Friday, March 22, 2013

A Body at Rest...

“A body at rest tends to remain at rest unless acted upon by an outside force” or so Sir Isaac Newton would have us believe. I’ve found that a hospital bed will have pretty much the same effect on a body – my body in this case – as well.  The doctors were pretty insistent that I get out of bed and take my meals in the chair adjacent to the bed. There are a lot of good reasons for that including the likelihood that I could develop pneumonia or blood clots by staying in bed for an extended amount of time. I found that getting out of bed, even for a short amount of time when I was feeling my worst, was a real chore mentally as well as physically. There were a few days it just felt too damned hard to do anything. The power of gravity and that first law of motion was something I had to will myself to overcome, even if that trip to the chair just a few feet away was the goal. It didn’t matter if I slept in that chair, I had to move.

I find that the stakes may have gotten a little bigger now that I’m home for a few days, but that feeling of lethargy is knocking at my door under the guise of recuperation. Physically, I am taking things one step at a time, but mentally, there’s the temptation to just do nothing. If you’ve picked up anything from my writing to-date, you’ll know that I have a craving to keep mentally active and engaged, so this is a real battle. To keep myself accountable, I’m doing what I can to contribute at work and even stopped by to get some writing work that I can do remotely.  The yellow surgical mask combined with my cap gave me a suspicious appearance for just a moment until the few people who were still in the office when I stopped by recognized me. It was nice to see the people that I work with and to keep the mind working.

Having had one of my daughters here this past week or so to help out was really nice as well. She knew the right distance to keep to help when I needed it and to allow me privacy when I needed it.  She was the right person for the right time. We all should be so fortunate to have such people in our lives. Thank you, Dassi! I found out yesterday that my oldest son will be able to come out and help while I’m undergoing the bone marrow transplant in Seattle. More than the help, I’m looking forward to cementing our relationship as adults. Most of my life, I’ve been traveling or living apart from family and if there’s one thing that this diagnosis has given me is some one-on-one time with everyone.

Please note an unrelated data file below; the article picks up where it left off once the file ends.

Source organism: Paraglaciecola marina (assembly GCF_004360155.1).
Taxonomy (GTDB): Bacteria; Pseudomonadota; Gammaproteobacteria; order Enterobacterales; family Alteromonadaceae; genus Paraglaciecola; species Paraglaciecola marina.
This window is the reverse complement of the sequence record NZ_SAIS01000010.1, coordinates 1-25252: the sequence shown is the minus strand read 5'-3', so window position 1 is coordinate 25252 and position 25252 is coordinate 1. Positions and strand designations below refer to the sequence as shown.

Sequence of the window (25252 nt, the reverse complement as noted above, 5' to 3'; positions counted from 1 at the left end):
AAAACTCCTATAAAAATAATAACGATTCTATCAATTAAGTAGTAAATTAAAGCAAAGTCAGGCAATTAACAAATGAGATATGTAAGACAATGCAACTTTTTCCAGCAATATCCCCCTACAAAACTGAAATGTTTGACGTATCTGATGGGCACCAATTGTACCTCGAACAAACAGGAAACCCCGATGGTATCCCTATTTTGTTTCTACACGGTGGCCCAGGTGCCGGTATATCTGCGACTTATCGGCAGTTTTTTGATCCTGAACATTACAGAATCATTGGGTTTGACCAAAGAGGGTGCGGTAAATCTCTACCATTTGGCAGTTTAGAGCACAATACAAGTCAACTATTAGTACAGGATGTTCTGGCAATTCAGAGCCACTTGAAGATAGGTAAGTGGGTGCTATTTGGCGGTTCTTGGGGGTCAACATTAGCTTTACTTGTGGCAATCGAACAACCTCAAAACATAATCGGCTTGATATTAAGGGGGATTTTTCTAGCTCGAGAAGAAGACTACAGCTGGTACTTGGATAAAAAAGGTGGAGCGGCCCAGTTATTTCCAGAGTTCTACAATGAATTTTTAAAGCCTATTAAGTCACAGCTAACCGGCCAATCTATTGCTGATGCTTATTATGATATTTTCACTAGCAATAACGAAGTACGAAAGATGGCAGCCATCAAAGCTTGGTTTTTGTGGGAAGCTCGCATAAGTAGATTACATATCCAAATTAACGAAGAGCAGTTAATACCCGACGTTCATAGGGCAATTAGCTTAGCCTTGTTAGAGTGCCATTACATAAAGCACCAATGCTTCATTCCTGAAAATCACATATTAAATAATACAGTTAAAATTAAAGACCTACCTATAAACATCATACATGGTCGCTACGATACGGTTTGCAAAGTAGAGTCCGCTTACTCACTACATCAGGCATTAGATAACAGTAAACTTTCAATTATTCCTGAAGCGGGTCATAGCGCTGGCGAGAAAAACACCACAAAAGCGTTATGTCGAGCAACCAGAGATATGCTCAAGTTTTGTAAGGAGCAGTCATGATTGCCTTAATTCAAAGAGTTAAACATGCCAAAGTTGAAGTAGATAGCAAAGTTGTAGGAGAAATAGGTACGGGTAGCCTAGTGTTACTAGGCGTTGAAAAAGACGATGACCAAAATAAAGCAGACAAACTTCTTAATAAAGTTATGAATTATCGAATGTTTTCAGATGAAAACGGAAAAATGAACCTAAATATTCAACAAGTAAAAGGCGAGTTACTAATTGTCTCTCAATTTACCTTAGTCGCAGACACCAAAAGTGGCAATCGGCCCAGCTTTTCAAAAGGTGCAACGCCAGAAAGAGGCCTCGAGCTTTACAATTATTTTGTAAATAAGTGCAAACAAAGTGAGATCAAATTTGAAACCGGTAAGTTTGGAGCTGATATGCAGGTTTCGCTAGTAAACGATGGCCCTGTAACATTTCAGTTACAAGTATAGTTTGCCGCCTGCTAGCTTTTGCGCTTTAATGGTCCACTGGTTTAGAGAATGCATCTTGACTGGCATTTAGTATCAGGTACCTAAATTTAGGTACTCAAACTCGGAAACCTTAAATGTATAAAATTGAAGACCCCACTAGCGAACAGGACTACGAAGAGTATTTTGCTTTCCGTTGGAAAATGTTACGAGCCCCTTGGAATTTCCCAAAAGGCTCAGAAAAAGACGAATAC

I remember doing a little exercise in goal-setting that had a question: if you knew today that you would die in six months, how would you spend your final time on this earth (assuming all final arrangements had been taken care of)? The point, of course, was to get you to think about the truly important things in your life and then do them. In a real sense, a leukemia diagnosis has forced me and those around me to refocus on some things.  Life comes to a stop and you don’t have any choice but to pay attention. It is the ultimate outside force to get you from inaction. This is yet another one of those cautionary tales of sorts to give you the opportunity for a little introspection without the benefit of a doctor reading an unpleasant pathology report to you.

Just like it’s far easier to look for a job when you have one, it’s far easier to be introspective when you have options in front of you than when you’re staring at the ceiling of a hospital room. So, take it for what it’s worth. Take some time and find what it is in your life that will get you moving in the direction you want to be going rather than remaining in the rut you’ve carefully worn for yourself.

I monitor my blood pressure daily and now I’m adding temperature and weight to the mix to make sure I’m not treading into territory that would have me rushing to the ER. I did go back up to the VA for a routine blood test this morning and thankfully, the numbers are still trending in the right direction. I’ll be back on Monday for more chemo.  It may either be an outpatient spinal variety (insert cringe here) and it may also be a shorter four-day stay for some “consolidation chemo” to keep things in check until my donor has been identified and I head to the great Northwest for the next chapter in this adventure.

Thanks again to you all for your continued support and close air support. We’re winning this war! You are the “outside force.”

Be well, stay strong, and much love to you all!